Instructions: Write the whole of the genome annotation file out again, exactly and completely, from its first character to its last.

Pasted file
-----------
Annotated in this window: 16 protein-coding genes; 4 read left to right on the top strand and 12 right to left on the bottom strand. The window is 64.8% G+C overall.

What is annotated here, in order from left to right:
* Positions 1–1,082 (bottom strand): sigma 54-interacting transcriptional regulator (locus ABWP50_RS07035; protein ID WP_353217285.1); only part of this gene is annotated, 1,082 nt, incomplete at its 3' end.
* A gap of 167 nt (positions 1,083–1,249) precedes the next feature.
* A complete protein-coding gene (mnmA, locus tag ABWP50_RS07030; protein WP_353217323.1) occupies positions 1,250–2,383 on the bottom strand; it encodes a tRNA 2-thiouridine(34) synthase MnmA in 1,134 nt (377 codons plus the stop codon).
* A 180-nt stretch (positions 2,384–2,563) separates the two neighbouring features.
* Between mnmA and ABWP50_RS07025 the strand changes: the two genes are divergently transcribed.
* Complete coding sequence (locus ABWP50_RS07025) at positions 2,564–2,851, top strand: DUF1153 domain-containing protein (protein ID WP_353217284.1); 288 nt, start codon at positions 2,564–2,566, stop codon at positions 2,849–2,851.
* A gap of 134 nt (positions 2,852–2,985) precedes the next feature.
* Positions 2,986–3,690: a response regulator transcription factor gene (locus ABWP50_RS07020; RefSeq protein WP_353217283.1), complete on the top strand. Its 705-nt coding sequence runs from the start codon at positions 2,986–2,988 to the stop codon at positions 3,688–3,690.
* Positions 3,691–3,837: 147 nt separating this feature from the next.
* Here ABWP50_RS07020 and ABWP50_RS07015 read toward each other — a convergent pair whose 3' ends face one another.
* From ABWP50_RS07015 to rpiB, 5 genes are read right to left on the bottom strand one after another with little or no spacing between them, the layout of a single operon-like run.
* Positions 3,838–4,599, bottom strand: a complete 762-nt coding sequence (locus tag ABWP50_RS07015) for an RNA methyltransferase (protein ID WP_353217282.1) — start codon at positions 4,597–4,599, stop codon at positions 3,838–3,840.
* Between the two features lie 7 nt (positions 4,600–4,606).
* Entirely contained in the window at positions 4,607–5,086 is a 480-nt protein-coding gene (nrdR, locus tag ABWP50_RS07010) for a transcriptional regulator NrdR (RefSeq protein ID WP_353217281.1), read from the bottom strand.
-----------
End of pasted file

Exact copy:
Annotated in this window: 16 protein-coding genes; 4 read left to right on the top strand and 12 right to left on the bottom strand. The window is 64.8% G+C overall.

What is annotated here, in order from left to right:
* Positions 1–1,082 (bottom strand): sigma 54-interacting transcriptional regulator (locus ABWP50_RS07035; protein ID WP_353217285.1); only part of this gene is annotated, 1,082 nt, incomplete at its 3' end.
* A gap of 167 nt (positions 1,083–1,249) precedes the next feature.
* A complete protein-coding gene (mnmA, locus tag ABWP50_RS07030; protein WP_353217323.1) occupies positions 1,250–2,383 on the bottom strand; it encodes a tRNA 2-thiouridine(34) synthase MnmA in 1,134 nt (377 codons plus the stop codon).
* A 180-nt stretch (positions 2,384–2,563) separates the two neighbouring features.
* Between mnmA and ABWP50_RS07025 the strand changes: the two genes are divergently transcribed.
* Complete coding sequence (locus ABWP50_RS07025) at positions 2,564–2,851, top strand: DUF1153 domain-containing protein (protein ID WP_353217284.1); 288 nt, start codon at positions 2,564–2,566, stop codon at positions 2,849–2,851.
* A gap of 134 nt (positions 2,852–2,985) precedes the next feature.
* Positions 2,986–3,690: a response regulator transcription factor gene (locus ABWP50_RS07020; RefSeq protein WP_353217283.1), complete on the top strand. Its 705-nt coding sequence runs from the start codon at positions 2,986–2,988 to the stop codon at positions 3,688–3,690.
* Positions 3,691–3,837: 147 nt separating this feature from the next.
* Here ABWP50_RS07020 and ABWP50_RS07015 read toward each other — a convergent pair whose 3' ends face one another.
* From ABWP50_RS07015 to rpiB, 5 genes are read right to left on the bottom strand one after another with little or no spacing between them, the layout of a single operon-like run.
* Positions 3,838–4,599, bottom strand: a complete 762-nt coding sequence (locus tag ABWP50_RS07015) for an RNA methyltransferase (protein ID WP_353217282.1) — start codon at positions 4,597–4,599, stop codon at positions 3,838–3,840.
* Between the two features lie 7 nt (positions 4,600–4,606).
* Entirely contained in the window at positions 4,607–5,086 is a 480-nt protein-coding gene (nrdR, locus tag ABWP50_RS07010) for a transcriptional regulator NrdR (RefSeq protein ID WP_353217281.1), read from the bottom strand.